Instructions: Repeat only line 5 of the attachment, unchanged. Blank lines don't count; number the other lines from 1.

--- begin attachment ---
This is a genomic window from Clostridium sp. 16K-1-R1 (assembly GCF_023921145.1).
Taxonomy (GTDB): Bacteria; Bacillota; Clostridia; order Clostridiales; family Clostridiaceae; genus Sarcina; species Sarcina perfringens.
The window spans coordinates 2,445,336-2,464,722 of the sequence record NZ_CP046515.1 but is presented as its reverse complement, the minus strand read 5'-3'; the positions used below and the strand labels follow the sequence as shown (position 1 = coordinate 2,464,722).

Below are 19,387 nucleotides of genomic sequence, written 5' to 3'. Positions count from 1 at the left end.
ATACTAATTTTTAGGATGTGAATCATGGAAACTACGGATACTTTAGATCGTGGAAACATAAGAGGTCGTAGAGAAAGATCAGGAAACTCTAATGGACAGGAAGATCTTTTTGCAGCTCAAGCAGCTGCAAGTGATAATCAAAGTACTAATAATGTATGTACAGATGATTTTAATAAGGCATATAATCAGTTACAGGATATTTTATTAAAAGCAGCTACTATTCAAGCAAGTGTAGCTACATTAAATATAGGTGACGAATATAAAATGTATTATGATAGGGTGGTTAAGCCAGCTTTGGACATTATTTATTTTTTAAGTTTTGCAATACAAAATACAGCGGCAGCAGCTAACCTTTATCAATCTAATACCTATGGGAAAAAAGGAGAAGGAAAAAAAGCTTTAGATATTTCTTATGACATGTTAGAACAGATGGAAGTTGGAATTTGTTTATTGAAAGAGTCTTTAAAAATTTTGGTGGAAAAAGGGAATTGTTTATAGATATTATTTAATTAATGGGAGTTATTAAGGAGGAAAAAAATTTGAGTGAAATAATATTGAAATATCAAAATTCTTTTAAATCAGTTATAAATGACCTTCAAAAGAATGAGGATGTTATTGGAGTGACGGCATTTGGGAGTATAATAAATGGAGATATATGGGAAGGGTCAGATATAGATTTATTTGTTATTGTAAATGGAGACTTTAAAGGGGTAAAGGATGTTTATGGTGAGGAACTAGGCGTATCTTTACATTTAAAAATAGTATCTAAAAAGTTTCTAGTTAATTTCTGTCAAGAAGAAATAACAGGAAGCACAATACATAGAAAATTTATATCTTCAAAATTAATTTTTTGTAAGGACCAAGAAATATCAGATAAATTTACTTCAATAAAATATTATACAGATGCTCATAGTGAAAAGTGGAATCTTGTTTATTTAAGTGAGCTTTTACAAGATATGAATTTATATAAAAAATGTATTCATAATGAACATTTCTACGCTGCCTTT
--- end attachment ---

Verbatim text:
ATACTAATTTTTAGGATGTGAATCATGGAAACTACGGATACTTTAGATCGTGGAAACATAAGAGGTCGTAGAGAAAGATCAGGAAACTCTAATGGACAGGAAGATCTTTTTGCAGCTCAAGCAGCTGCAAGTGATAATCAAAGTACTAATAATGTATGTACAGATGATTTTAATAAGGCATATAATCAGTTACAGGATATTTTATTAAAAGCAGCTACTATTCAAGCAAGTGTAGCTACATTAAATATAGGTGACGAATATAAAATGTATTATGATAGGGTGGTTAAGCCAGCTTTGGACATTATTTATTTTTTAAGTTTTGCAATACAAAATACAGCGGCAGCAGCTAACCTTTATCAATCTAATACCTATGGGAAAAAAGGAGAAGGAAAAAAAGCTTTAGATATTTCTTATGACATGTTAGAACAGATGGAAGTTGGAATTTGTTTATTGAAAGAGTCTTTAAAAATTTTGGTGGAAAAAGGGAATTGTTTATAGATATTATTTAATTAATGGGAGTTATTAAGGAGGAAAAAAATTTGAGTGAAATAATATTGAAATATCAAAATTCTTTTAAATCAGTTATAAATGACCTTCAAAAGAATGAGGATGTTATTGGAGTGACGGCATTTGGGAGTATAATAAATGGAGATATATGGGAAGGGTCAGATATAGATTTATTTGTTATTGTAAATGGAGACTTTAAAGGGGTAAAGGATGTTTATGGTGAGGAACTAGGCGTATCTTTACATTTAAAAATAGTATCTAAAAAGTTTCTAGTTAATTTCTGTCAAGAAGAAATAACAGGAAGCACAATACATAGAAAATTTATATCTTCAAAATTAATTTTTTGTAAGGACCAAGAAATATCAGATAAATTTACTTCAATAAAATATTATACAGATGCTCATAGTGAAAAGTGGAATCTTGTTTATTTAAGTGAGCTTTTACAAGATATGAATTTATATAAAAAATGTATTCATAATGAACATTTCTACGCTGCCTTT